Cape Town - The National Prosecuting Authority (NPA) has slapped eight accused in an alleged multi-million rand housing fraud with charges of fraud, theft and forgery.
Eight people, including two directors of The Construction Company (TCC), Asif Khan and Abdul Karrim Khan, will face the charges when they are finalised at the next court appearance on 8 September.
The six others included four employees of the TCC, Uwais Khan, Irfaan Khan, Craig Kannemeyer, Abdulatief Abrahams and two City of Cape Town employees, Adam Majiet and Alistair Stanbul.
During the previous court appearance, the court heard that the charge sheet was still in draft form as it was still awaiting approval from senior NPA officials.
Counsel for the State, Advocate Esmeralda Johnson, also requested that the accused, Craig Kannemeyer, who was said to be currently overseas, be instructed to be in court on 8 September.
The charges are related to term tender 243Q awarded to TCC for the repairs, maintenance and upgrades to various City of Cape Town-owned buildings.
Under a term tender, which normally takes about two to three months to award, the successful bidder can be given additional small projects not exceeding R2 million each during the contract period, without the City having to advertise for a tender again.
The period of the award was from 25 January 2018 to 25 January 2021, with a value cap of R2 million.
Crime activist Hanif Loonat blew the lid off the alleged fraud in June 2020 and asked the City to launch a forensic investigation.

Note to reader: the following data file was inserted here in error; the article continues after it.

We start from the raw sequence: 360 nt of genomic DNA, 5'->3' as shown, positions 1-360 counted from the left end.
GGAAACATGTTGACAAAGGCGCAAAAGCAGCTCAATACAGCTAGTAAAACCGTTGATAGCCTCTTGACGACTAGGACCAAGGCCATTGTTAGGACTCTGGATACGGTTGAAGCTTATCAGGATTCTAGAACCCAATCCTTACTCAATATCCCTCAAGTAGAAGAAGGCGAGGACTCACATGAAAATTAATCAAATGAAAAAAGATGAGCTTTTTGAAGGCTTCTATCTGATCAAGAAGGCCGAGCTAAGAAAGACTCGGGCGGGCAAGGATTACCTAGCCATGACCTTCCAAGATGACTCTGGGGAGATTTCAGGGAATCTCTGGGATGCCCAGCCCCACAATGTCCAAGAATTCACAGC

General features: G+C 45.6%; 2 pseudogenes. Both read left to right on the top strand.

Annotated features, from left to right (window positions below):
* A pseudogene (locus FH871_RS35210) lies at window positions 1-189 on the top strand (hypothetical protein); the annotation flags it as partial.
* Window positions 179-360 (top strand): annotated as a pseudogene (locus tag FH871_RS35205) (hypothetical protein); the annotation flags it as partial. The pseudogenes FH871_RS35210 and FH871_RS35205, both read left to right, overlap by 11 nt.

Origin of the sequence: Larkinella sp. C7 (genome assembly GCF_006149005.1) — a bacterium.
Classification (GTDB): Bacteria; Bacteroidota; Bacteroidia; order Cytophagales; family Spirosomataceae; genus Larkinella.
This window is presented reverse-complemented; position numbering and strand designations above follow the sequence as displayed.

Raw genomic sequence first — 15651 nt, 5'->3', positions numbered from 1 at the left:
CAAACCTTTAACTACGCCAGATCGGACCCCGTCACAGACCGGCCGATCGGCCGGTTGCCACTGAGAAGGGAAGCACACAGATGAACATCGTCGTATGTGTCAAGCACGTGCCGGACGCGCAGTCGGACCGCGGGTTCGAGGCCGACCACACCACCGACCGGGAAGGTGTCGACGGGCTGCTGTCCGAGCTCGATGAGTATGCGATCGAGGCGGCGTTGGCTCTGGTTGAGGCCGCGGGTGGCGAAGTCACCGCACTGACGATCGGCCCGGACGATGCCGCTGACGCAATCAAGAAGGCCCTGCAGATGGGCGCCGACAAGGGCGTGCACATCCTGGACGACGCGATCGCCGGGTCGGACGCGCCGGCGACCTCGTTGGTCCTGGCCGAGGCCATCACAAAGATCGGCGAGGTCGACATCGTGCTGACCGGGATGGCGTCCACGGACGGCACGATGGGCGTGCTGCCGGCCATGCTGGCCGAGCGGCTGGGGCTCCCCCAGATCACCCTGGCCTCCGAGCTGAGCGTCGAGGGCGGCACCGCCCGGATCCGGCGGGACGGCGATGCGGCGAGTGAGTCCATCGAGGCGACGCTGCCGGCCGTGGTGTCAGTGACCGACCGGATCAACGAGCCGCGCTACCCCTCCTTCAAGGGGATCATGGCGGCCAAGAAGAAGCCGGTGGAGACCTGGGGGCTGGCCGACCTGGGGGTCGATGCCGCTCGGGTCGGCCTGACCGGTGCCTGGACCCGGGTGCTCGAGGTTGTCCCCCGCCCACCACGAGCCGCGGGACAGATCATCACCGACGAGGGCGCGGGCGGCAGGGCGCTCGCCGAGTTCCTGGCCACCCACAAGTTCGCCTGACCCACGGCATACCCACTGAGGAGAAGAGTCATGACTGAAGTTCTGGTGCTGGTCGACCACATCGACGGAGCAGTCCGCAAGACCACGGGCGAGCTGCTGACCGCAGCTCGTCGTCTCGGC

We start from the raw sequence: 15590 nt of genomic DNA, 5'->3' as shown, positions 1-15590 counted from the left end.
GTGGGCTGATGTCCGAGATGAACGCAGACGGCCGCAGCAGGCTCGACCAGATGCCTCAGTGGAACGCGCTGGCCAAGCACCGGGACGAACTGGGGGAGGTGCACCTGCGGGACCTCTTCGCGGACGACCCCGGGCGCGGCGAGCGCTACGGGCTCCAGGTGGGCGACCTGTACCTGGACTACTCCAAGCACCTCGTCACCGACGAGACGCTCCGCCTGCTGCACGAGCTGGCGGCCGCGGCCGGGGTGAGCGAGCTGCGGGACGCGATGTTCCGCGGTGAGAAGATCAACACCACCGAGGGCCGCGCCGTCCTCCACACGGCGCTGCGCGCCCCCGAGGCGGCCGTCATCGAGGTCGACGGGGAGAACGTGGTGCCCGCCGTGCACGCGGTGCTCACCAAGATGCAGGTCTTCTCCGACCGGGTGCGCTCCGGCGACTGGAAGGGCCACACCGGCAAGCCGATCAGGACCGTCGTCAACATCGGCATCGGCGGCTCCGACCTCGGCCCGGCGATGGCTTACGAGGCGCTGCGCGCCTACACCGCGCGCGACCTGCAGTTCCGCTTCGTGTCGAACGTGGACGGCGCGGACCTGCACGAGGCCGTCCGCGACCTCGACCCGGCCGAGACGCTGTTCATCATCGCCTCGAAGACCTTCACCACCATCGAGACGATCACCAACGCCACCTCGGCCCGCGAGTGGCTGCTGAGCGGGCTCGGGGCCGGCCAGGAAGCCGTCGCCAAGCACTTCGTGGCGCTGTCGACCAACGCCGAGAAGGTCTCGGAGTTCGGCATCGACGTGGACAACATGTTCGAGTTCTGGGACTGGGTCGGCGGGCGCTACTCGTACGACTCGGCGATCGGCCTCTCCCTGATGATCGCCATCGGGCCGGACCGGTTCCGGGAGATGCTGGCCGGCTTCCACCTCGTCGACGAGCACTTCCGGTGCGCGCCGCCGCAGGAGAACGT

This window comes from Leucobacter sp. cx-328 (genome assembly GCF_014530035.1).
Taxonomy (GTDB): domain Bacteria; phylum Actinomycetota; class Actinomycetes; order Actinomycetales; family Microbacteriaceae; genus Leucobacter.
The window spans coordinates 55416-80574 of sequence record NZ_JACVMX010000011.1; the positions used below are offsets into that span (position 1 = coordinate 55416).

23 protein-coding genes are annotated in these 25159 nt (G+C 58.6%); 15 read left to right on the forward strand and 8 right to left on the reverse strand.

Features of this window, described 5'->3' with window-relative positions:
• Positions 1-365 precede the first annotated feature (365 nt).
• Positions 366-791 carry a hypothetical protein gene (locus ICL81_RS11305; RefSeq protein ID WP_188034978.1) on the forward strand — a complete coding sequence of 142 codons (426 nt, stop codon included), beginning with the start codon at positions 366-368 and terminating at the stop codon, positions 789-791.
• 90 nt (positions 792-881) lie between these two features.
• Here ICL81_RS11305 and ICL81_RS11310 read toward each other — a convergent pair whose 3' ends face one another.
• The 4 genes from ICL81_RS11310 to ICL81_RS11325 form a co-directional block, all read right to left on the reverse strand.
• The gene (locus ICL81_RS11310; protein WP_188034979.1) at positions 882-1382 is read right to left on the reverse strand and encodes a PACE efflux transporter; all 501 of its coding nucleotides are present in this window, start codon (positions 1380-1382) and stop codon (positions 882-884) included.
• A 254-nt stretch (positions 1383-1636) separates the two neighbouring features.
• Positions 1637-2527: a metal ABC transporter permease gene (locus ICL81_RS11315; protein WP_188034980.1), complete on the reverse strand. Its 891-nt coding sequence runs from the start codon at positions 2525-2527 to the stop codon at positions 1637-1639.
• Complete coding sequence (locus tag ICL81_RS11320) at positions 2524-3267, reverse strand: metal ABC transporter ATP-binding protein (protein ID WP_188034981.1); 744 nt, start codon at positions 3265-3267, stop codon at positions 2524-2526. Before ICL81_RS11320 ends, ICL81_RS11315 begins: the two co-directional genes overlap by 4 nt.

It's the state's case that the employees of TCC with the knowledge of the directors allegedly supplied false invoices to the City and allegedly misrepresented some of the work they charged for as being completely finalised.
Regarding one of the provisional charges of fraud, it was alleged that invoices were submitted to the City, purporting to be from a particular company for scaffolding work.
It's alleged that the quotations were not obtained from the company but were rather forged.
In another instance, it's alleged in the provisional charge sheet that quotations were obtained from a company, Eaglets Electrical, which did not exist.
In one project at Solum Flats, which involved electrical works, it was alleged that the company and service provider agreed to split services into parts, interfering with the City's supply chain management policy.
A date for the regional court hearing would be set on 8 September when the charge sheet was expected to be made final.
Majiet and Stanbul allegedly allowed the invoices to be authorised, even though they knew the work was not completed.
In March 2023, police conducted a search and seizure operation at the offices of Mayco Member for Human Settlements, Malusi Booi, as part of their investigation into allegations of fraud related to housing tenders.
A group of Cape Coloured Congress supporters held a peaceful protest outside the court on Friday demanding that the City take action to end corruption.
The case was postponed to 8 September for the finalisation of the charge sheet.
A date for the Regional Court hearing would also be set then.